Making things simpler for your website visitors and app users increases engagement – that’s a given. Slow loading, a roundabout way to fill in a form, 404s … all of these, and much more, exasperate your public. Chances are the page or site will be closed and your opportunity to reach an interested party lost.
Micro-interactions are sometimes basic, sometimes intensely complicated additions we can integrate within our digital designs to make information, UX and calls to action as single-step and fluid as possible. Some of these interactions seem obvious, others much less so. As a group, micro-interactions have power. The perfect user experience or user interface is still far out on the horizon and constantly shifting forwards or backwards, at the same time changing its shape. However, implementing the basics from the word Go allows web designers to consistently integrate new trends without having to completely restructure existing sites or rebuild apps from the ground up.
How Does Micro-Interaction Work?
Micro-interactions work in pairs. A micro-interaction pair must be single-purpose and activated by a system or user trigger. However, a single micro-interaction pair has little power. The power of micro-interaction lies within the group; it comes from the interactions that are available on a single page, how well these can predict the steps taken by a completely new user, how quickly they can respond, and how they can learn from that user’s behaviours and habits and encourage a longer-term relationship. In short, a set of micro-interaction pairs works as a group of highly successful sales staff team. When hiring a new salesperson, savvy employers are on the lookout for:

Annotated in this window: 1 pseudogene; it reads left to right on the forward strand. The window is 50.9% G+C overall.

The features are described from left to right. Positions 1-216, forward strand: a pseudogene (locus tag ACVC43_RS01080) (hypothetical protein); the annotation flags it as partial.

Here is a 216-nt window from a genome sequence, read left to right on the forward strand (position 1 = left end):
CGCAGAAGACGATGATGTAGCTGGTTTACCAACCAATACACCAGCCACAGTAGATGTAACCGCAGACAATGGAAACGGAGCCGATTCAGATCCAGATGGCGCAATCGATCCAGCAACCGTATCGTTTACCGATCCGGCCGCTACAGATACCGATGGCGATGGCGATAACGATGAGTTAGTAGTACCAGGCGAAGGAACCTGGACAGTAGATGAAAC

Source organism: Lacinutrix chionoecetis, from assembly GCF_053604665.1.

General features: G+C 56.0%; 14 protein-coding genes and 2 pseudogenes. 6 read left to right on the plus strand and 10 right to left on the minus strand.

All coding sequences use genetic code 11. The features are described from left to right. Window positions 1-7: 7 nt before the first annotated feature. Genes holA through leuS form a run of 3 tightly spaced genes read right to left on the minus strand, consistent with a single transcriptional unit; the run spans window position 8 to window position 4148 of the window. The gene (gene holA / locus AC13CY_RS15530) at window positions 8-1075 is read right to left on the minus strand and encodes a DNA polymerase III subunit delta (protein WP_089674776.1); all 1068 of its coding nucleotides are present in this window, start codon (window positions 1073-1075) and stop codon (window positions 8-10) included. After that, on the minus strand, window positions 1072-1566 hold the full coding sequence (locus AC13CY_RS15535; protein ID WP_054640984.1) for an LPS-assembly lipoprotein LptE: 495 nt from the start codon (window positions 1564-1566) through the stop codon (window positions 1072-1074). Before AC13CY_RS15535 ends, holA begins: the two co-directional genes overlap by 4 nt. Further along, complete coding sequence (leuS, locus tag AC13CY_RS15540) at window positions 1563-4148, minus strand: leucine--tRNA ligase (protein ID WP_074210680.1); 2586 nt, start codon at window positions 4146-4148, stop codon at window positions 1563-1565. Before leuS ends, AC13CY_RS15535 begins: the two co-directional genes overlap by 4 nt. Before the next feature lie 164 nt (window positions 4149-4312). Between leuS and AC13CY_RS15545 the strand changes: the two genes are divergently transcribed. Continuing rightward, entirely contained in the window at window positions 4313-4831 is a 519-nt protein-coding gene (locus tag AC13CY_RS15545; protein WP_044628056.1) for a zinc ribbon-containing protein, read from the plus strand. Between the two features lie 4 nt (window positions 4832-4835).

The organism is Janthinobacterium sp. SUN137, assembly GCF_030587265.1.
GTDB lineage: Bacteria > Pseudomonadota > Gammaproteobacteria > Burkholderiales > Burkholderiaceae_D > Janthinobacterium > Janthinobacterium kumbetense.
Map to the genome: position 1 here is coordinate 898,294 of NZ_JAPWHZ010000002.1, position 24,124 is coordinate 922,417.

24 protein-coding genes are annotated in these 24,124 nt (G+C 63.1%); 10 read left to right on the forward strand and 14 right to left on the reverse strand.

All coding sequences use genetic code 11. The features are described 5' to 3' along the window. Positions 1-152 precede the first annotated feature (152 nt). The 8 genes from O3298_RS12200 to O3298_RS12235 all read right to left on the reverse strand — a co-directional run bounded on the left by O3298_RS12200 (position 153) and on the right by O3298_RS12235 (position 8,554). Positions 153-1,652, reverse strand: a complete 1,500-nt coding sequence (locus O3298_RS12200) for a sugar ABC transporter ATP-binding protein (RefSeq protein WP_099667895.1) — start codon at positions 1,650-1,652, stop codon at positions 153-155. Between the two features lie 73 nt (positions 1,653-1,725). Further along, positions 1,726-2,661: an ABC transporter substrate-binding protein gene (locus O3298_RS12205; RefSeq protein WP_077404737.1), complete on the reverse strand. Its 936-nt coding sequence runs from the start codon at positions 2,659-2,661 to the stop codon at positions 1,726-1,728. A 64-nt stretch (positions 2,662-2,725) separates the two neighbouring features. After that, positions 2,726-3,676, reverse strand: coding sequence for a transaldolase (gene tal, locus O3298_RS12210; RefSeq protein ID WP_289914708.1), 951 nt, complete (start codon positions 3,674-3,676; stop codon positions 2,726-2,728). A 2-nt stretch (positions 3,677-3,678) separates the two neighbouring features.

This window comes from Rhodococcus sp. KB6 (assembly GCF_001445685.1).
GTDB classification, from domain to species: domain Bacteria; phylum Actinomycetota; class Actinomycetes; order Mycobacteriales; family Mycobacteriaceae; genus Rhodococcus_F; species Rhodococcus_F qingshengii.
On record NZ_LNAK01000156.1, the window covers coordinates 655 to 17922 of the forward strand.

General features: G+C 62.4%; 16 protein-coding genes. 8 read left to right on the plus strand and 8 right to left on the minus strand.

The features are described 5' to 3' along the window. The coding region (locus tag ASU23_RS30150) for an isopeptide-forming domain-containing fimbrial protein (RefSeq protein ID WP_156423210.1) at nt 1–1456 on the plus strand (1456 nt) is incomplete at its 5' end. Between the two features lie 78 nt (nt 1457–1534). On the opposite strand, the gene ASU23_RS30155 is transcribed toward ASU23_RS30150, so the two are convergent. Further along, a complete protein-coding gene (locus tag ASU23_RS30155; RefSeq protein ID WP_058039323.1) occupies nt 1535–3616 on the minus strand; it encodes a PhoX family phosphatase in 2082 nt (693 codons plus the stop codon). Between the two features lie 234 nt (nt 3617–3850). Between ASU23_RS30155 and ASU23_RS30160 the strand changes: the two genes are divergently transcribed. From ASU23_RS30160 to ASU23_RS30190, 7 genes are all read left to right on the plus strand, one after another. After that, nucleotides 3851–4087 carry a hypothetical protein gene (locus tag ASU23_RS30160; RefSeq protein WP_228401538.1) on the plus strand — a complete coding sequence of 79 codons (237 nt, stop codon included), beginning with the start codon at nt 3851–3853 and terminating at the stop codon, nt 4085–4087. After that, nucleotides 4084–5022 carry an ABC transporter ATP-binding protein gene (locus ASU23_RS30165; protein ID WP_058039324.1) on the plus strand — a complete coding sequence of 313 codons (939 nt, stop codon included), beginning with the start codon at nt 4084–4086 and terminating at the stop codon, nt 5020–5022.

1. A smart turnout
2. Charisma, and a friendly demeanour
4. The ability to understand what the potential customer wants and to respond accordingly
5. A feel for a situation and the skills to predict when a hard or a soft sell is required
6. Rapport with the still undecided customer that brings him or her back
7. Post-sales relationship skills that encourage existing customers to make further purchases
8. Lots of sales experience, and lots of sales
These points are exactly what any complete set of micro-interaction pairs should achieve. A sales office full of slobby, unkempt staff who never turn up on time, slap on the hard sell at every opportunity, couldn’t care less what happens to the customer or product after a contract has been signed, and are more than prepared to tell a few porkies in the process, will never work for a long-standing, trusted global brand. Equate this to a slow-loading app or website with broken links and ten-click CTAs without the predictive or feedback-producing powers of micro-interactions. Or sites that publish blatantly worthless content packed with keywords, concentrating solely on catching but not keeping visitors, and absent of trustworthy content that helps a visitor to gain knowledge. Without predicting your user’s next step or offering regular feedback to their actions or reactions, no relationship can be developed. The website or app lacks the experience, the charisma, the trustworthiness, and the rapport of the successful salesman.